Lonoikamakahiki at Hiki‘au Heiau, Napo‘opo‘o
This past weekend, Keoua Honaunau Canoe Club was deeply honored to be part of a profound and historic event in honor of the coming of Makahiki, which begins today.
Makahiki, a four-month observance dedicated to Lono, the deity of agriculture, rain and fertility, is an ancient Hawaiian tradition that has been slowly brought to life again over the past two decades. Beginning in November on the first new moon after the constellation Makali‘i (the Pleaides) becomes visible on the horizon, Makahiki was set aside as a time to celebrate the harvest and play competitive games and sports. It was also a time of reflection and spiritual cleansing. The people and the ‘aina rested and re-energized.
For many Kanaka Maoli and others living in Hawai‘i, this is our time of “Thanksgiving,” rather than the U.S. continental concept based on a convoluted tale about Pilgrims and Indians.
The first Makahiki activities to make a re-appearance in more recent times were the Makahiki games. Serving in ancient times as a way for warriors to stay fit, these games also taught young people to develop skills, speed and quick thinking. Today, many schools and groups have organized annual events focusing on Makahiki games.
Also concurrent with the Makahiki of ancient times was a reverent ceremonial procession around the island, as the chiefs surveyed their lands and received tribute from the people. A ceremonial staff carved with a depiction of Lono was carried from each ahupua‘a to the next, and protocols were performed honoring the chief and the god Lono.
On Hawai‘i Island, residents and visitors observed something a bit unusual going on around our island this past weekend – groups of runners, one carrying a ceremonial carved akua (deity), others following with Hawaiian flags and banners.
This modern portrayal of the ancient Makahiki procession is the Makahiki Pule ‘Aina Holo, a ceremonial relay run circulating the Island of Hawaiʻi following the ancient practice. According to organizer Lanakila Mangauil, “this holo is to give our time, energy, sweat, body, and hā (breath) to lift the consciousness of all towards healing and reminds us to malama our āina and ourselves. It is to reconnect us to our kuleana (responsibility) to malama our kino (body/self) so we can malama our ‘ohana (family), our lahui and our ‘āina.”
After months of grassroots planning, this modern interpretation of the traditional island circumnavigation began in Honoka‘a before dawn last Thursday. Oli (chants) and pule (prayer) were offered, and the carved Lonoikamakahiki staff, adorned with a kapa cloak, was presented.
With the dawn, a new awakening in the hearts and minds of the people of Hawai‘i Island was set in motion.
Members of the Pitt River Nation from California, with a tradition of long-distance running to carry the message of the sacredness of all life, our relationship to all living species, and of the need to maintain the delicate balance that exists between humankind and our Mother Earth, joined Native Hawaiians in this historic event.
Lonoikamakahiki was carried by relay, from one group of runners to the next, through the towns along the highway to Hilo, then climbing until reaching Kilauea Volcano, where the first day’s travels ended at Na Makani Paio campground. On Friday the runners continued past Pahala, Punalu‘u, and Na‘alehu, rounded Waiohinu and ended in Miloli‘i, the “last fishing village in Hawai‘i Nei.” There, they were welcomed by the villagers and members of Pa‘a Pono Miloli’i with traditional chants, hula and a delicious meal to restore their energy and spirit, before retiring for the night.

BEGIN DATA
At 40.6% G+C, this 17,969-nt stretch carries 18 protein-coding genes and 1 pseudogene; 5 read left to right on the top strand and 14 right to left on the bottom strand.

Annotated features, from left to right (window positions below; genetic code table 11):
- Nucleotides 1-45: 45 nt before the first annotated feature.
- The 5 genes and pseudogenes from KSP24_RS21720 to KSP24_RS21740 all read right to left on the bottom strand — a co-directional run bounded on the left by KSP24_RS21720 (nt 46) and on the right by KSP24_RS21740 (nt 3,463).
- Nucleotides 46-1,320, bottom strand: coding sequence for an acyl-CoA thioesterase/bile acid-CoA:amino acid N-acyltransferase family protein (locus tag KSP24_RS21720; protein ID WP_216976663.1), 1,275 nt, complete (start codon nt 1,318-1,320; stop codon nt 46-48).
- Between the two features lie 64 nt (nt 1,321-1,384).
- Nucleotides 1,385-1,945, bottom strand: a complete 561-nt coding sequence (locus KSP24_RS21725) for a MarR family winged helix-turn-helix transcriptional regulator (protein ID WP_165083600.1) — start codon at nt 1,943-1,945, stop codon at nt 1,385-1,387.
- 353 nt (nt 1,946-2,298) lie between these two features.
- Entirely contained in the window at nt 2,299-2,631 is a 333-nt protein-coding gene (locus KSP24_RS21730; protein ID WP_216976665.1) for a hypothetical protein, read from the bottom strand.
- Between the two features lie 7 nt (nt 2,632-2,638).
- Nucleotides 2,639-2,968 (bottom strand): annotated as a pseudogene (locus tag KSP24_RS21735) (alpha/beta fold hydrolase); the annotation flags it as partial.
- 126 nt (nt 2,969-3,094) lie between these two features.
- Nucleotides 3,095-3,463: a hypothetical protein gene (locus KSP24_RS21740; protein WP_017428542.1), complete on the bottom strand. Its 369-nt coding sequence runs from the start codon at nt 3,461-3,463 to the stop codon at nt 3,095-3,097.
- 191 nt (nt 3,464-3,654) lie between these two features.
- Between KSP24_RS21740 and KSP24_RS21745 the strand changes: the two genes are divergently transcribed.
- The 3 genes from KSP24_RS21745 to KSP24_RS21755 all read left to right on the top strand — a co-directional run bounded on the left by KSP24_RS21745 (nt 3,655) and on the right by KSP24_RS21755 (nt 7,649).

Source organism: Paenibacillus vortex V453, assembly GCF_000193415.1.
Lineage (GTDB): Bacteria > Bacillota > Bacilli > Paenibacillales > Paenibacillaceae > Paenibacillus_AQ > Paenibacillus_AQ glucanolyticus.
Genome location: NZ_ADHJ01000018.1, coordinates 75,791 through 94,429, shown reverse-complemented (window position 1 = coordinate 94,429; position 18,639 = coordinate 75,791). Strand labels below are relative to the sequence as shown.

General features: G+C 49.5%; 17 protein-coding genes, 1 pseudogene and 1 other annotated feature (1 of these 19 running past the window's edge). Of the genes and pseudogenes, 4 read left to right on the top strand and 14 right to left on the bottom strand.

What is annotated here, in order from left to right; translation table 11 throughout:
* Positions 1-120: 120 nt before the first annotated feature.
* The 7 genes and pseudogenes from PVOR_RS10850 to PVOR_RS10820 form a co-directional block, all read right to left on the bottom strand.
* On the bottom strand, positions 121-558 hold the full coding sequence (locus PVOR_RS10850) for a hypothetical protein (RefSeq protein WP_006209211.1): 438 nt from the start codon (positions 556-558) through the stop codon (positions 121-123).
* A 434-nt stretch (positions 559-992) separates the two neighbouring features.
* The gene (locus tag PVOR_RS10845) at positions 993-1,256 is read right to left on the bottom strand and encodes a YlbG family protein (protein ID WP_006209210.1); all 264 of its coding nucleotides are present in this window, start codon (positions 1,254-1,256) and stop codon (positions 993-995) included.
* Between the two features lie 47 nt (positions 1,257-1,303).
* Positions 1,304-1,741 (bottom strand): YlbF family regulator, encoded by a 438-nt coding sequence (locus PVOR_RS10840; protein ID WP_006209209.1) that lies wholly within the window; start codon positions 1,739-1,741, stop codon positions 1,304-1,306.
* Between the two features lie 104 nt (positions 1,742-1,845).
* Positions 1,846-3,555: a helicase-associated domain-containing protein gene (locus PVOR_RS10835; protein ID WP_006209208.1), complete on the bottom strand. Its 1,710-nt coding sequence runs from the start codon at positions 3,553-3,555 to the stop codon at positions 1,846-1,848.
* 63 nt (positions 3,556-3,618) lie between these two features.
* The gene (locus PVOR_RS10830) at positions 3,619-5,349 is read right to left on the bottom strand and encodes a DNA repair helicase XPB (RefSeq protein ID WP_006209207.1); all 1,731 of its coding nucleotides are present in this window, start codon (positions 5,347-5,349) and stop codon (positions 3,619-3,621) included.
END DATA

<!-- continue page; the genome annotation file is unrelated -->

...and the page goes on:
On Saturday, in the stillness before dawn in Miloli‘i, Lonoikamakahiki boarded a canoe and traveled, with an escort of a second canoe from Miloli’i Canoe Club, north to Ho‘okena, where he was met by three canoes from Keoua Honaunau Canoe Club. All five canoes then traveled together up the coast to Kealakekua Bay, stopping to pay homage in front of Hale o Keawe and ‘Ale‘ale‘a Heiau in Honaunau and offering ho‘okupu at Hiki‘au Heiau in Napo‘opo‘o.
The meeting of the canoes at Ho’okena was itself a historic occasion. The previous weekend, Miloli’i Canoe Club had been officially re-born and celebrated with an ocean festival event that included traditional protocols, paddling races and a joyful pa‘ina. Keoua Canoe Club was especially thrilled at the formation, after many decades, of a new canoe club in Miloli‘i to serve the many children and adults living in this isolated village and its neighboring ahupua‘a– and at the same time strengthening the culture of the wa‘a in Kona Hema (South Kona). As the paddlers in the canoes paddled towards each other, whoops of joy carried across the sparkling morning waters, while youngsters on the shore at Kealia sounded the pu in honor of the occasion.
From Hiki‘au Heiau, Lonoikamakahiki took to the road again, traveling north through Kailua-Kona and reaching Pu‘ukohola Heiau by nightfall. On Sunday, the Holo relay runners continued to Hawi, then through Waimea back to Honoka‘a for closing ceremonies.
All who participated in this sacred and historic journey were blessed with the essence of its healing and uplifting intentions. May the spirit of giving and sharing fill our hearts and guide our thoughts and deeds always.
Canoes from Miloli‘i and Keoua canoe clubs meet at Ho‘okena
Lonoikamakahiki arrives in Kealakekua Bay. Some of these paddlers paddled the entire 27 miles from Miloli‘i.